I’m thinking I need to return to Cienfuegos, Cuba. I originally visited as part of a back roads trip to Cuba to experience the country outside Havana and the popular beaches.
I came away impressed with everything about Cienfuegos, and I know it would offer even more on my next trip.
I stayed in a private home, part of the casas particulares network of private places to stay in Cuba. Private enterprise has taken hold. Cubans have learned that they can make a lot more money privately renting rooms in their homes than they can working for the state, the only alternative to private entrepreneurship.
Cienfuegos is on the southern coast of Cuba right about the middle of the island. As with many seafaring towns, it has a rough and tumble maritime feel at times, but it is ameliorated by the remnants of the elegance of living by the sea. Along the ocean, a wall, called the Malecon, serves as an outdoor park and the city’s living room where locals meet for a date and to play dominoes.
In town, the main street, “The Boulevard,” is closed to traffic, forming a pleasant pedestrian mall that is both easy to navigate and serves as outdoor exhibition space for local talent, whether street musicians or people acting like statutes, an excellent for people watching. Unlike Havana, it’s easy to find things you may need or want to buy, because there are shops for everything in this one area.
At the end of the mall, the main plaza, surrounded by nice restaurants and artists’ studios, beckons. It’s one of the most magnificent plazas anywhere, with beautiful French-inspired architecture.
The city is compact enough to be able to walk everywhere, but there is also a motorized tourist train that will take you along the waterfront, past the Malecon.
At the end of the train ride you will find the elegant Jagua Hotel, around $110/night. I use that word “elegant” loosely, as the place would only really seem elegant to a rural Russian tourist.
Still, it has several nice restaurants, a pool, a beautiful setting and nice lobby. Its beach overlooks a half-finished nuclear plant abandoned when the Russians left. Jagua Hotel is a very good place to go if you like a resort at about one-third the price of a “real” resort, and that is why it attracts tourists from around the world, other than Americans, who have yet to discover Cienfuegos.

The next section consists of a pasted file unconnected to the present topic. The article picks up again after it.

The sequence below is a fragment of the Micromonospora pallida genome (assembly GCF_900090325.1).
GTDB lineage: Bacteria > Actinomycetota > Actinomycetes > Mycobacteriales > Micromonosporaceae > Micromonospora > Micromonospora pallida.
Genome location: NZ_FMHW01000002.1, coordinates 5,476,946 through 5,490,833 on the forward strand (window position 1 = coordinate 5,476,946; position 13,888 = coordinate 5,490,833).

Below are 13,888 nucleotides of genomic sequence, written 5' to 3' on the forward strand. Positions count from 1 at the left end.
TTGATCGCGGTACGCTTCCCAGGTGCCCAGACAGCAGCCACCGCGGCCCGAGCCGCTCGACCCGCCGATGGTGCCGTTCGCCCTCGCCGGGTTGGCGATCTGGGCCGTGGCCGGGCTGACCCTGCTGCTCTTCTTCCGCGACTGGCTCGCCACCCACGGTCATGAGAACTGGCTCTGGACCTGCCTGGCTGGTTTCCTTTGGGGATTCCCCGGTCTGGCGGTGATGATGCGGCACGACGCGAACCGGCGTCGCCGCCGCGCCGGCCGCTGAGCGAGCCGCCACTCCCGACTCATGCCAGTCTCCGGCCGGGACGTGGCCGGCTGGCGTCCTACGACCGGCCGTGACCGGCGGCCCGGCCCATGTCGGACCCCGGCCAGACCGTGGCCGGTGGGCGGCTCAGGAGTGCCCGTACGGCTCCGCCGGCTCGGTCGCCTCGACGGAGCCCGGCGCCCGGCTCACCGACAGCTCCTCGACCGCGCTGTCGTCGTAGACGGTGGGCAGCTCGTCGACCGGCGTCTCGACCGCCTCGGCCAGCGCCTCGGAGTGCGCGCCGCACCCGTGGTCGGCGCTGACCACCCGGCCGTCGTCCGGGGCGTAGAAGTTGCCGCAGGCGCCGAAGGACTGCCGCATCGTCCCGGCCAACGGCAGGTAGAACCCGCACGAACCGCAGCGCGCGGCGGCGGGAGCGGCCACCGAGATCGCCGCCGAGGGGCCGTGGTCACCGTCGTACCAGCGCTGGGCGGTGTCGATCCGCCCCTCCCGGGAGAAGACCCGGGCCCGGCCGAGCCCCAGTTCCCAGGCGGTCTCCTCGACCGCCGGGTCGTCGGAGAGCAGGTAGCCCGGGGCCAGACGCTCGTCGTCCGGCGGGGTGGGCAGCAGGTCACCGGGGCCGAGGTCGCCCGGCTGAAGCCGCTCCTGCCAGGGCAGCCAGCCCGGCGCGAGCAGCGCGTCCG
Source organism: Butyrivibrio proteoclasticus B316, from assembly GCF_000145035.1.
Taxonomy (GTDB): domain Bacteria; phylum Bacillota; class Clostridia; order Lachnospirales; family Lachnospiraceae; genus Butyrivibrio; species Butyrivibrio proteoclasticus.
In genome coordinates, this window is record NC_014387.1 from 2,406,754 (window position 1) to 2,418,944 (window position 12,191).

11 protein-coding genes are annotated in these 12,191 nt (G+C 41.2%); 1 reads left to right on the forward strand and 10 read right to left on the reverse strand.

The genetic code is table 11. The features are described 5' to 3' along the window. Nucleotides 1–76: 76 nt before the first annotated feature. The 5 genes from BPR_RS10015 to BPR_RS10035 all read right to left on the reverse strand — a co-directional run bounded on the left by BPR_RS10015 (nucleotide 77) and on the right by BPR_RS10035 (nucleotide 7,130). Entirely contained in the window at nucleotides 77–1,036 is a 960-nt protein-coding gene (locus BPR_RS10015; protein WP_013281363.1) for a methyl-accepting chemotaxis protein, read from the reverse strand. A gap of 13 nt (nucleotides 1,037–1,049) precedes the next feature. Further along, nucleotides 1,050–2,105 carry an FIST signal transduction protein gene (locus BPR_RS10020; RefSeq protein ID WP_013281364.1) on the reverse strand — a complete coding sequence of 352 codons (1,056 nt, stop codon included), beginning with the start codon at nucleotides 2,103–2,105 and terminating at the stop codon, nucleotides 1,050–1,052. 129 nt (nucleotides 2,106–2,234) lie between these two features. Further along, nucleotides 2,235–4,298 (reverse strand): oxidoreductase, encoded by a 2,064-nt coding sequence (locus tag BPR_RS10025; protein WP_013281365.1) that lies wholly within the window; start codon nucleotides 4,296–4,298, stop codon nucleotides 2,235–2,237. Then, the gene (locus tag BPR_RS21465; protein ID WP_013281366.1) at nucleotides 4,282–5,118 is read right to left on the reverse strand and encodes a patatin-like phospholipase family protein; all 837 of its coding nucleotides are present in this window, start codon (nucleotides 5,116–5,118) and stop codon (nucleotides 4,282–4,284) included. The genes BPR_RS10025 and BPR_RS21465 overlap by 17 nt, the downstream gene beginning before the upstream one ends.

Right next door to Jagua Hotel find the Cienfuegos Marina. In most places the marina is a snobbish place that only rich yacht owners inhabit. In Cuba it takes on a more egalitarian twist. The marina is open to anyone to rent a boat or sit at the bar and watch the boats in the water. On the day I was there, I was nearly alone.
Directly next to the marina, don’t miss the Cienfuegos Club, a beautiful mansion surrounded by tennis courts, a pool, and beautiful grounds with various restaurant options inside. It was probably once the home of a wealthy family. Today there’s no requirement to enter other than a small daily admission fee. After all, this is communist Cuba. Still, the atmosphere is very first worldly and a lot of fun. I enjoyed having dinner on the veranda facing the sea while enjoying cheap rum cocktails, a good Cuban cigar, and excellent music. As a bonus, at night, admission is free.
Around town there are various other locations where a lively music scene exists. Cienfuegos has a rich musical history. The son of a freed slave, Benny Moré, popularized Cuban music here at the turn of the 19th century. His statute adorns the entry to The Boulevard.
For anyone looking for a fun-filled resort experience that is different than your typical resort and inexpensive, too, consider Cienfuegos. You can fly directly to Cienfuegos from the US. Flights, too, are currently not expensive. Best not to visit during the summer as temperatures sizzle.